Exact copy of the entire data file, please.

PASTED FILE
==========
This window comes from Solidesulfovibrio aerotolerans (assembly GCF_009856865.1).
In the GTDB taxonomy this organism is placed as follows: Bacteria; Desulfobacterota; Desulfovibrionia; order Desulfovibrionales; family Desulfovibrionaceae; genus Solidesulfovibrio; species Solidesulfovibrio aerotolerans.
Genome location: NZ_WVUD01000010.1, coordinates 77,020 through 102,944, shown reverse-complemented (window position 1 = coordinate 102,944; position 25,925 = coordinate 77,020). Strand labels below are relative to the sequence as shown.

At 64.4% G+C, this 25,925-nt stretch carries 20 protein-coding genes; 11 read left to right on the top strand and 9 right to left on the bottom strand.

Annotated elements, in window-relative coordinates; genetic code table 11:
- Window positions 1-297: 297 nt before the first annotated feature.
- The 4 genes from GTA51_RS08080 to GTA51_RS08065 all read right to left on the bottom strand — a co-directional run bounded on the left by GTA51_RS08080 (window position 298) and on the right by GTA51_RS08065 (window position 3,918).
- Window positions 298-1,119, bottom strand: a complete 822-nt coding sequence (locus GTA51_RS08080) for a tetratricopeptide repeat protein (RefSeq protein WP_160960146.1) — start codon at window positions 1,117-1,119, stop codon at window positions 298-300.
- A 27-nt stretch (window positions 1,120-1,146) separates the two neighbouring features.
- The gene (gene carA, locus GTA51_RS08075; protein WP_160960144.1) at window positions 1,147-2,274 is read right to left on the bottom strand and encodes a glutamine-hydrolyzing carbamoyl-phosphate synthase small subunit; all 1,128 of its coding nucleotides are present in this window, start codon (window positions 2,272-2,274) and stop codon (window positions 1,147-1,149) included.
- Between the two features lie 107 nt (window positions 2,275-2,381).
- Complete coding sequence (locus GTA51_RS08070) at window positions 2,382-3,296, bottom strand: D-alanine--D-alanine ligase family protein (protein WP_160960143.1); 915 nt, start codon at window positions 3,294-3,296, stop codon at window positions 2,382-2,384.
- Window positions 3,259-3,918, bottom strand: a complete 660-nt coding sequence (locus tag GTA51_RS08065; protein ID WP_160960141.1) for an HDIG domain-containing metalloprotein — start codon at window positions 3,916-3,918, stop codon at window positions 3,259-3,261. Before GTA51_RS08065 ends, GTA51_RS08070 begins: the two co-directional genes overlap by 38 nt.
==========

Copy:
This window comes from Solidesulfovibrio aerotolerans (assembly GCF_009856865.1).
In the GTDB taxonomy this organism is placed as follows: Bacteria; Desulfobacterota; Desulfovibrionia; order Desulfovibrionales; family Desulfovibrionaceae; genus Solidesulfovibrio; species Solidesulfovibrio aerotolerans.
Genome location: NZ_WVUD01000010.1, coordinates 77,020 through 102,944, shown reverse-complemented (window position 1 = coordinate 102,944; position 25,925 = coordinate 77,020). Strand labels below are relative to the sequence as shown.

At 64.4% G+C, this 25,925-nt stretch carries 20 protein-coding genes; 11 read left to right on the top strand and 9 right to left on the bottom strand.

Annotated elements, in window-relative coordinates; genetic code table 11:
- Window positions 1-297: 297 nt before the first annotated feature.
- The 4 genes from GTA51_RS08080 to GTA51_RS08065 all read right to left on the bottom strand — a co-directional run bounded on the left by GTA51_RS08080 (window position 298) and on the right by GTA51_RS08065 (window position 3,918).
- Window positions 298-1,119, bottom strand: a complete 822-nt coding sequence (locus GTA51_RS08080) for a tetratricopeptide repeat protein (RefSeq protein WP_160960146.1) — start codon at window positions 1,117-1,119, stop codon at window positions 298-300.
- A 27-nt stretch (window positions 1,120-1,146) separates the two neighbouring features.
- The gene (gene carA, locus GTA51_RS08075; protein WP_160960144.1) at window positions 1,147-2,274 is read right to left on the bottom strand and encodes a glutamine-hydrolyzing carbamoyl-phosphate synthase small subunit; all 1,128 of its coding nucleotides are present in this window, start codon (window positions 2,272-2,274) and stop codon (window positions 1,147-1,149) included.
- Between the two features lie 107 nt (window positions 2,275-2,381).
- Complete coding sequence (locus GTA51_RS08070) at window positions 2,382-3,296, bottom strand: D-alanine--D-alanine ligase family protein (protein WP_160960143.1); 915 nt, start codon at window positions 3,294-3,296, stop codon at window positions 2,382-2,384.
- Window positions 3,259-3,918, bottom strand: a complete 660-nt coding sequence (locus tag GTA51_RS08065; protein ID WP_160960141.1) for an HDIG domain-containing metalloprotein — start codon at window positions 3,916-3,918, stop codon at window positions 3,259-3,261. Before GTA51_RS08065 ends, GTA51_RS08070 begins: the two co-directional genes overlap by 38 nt.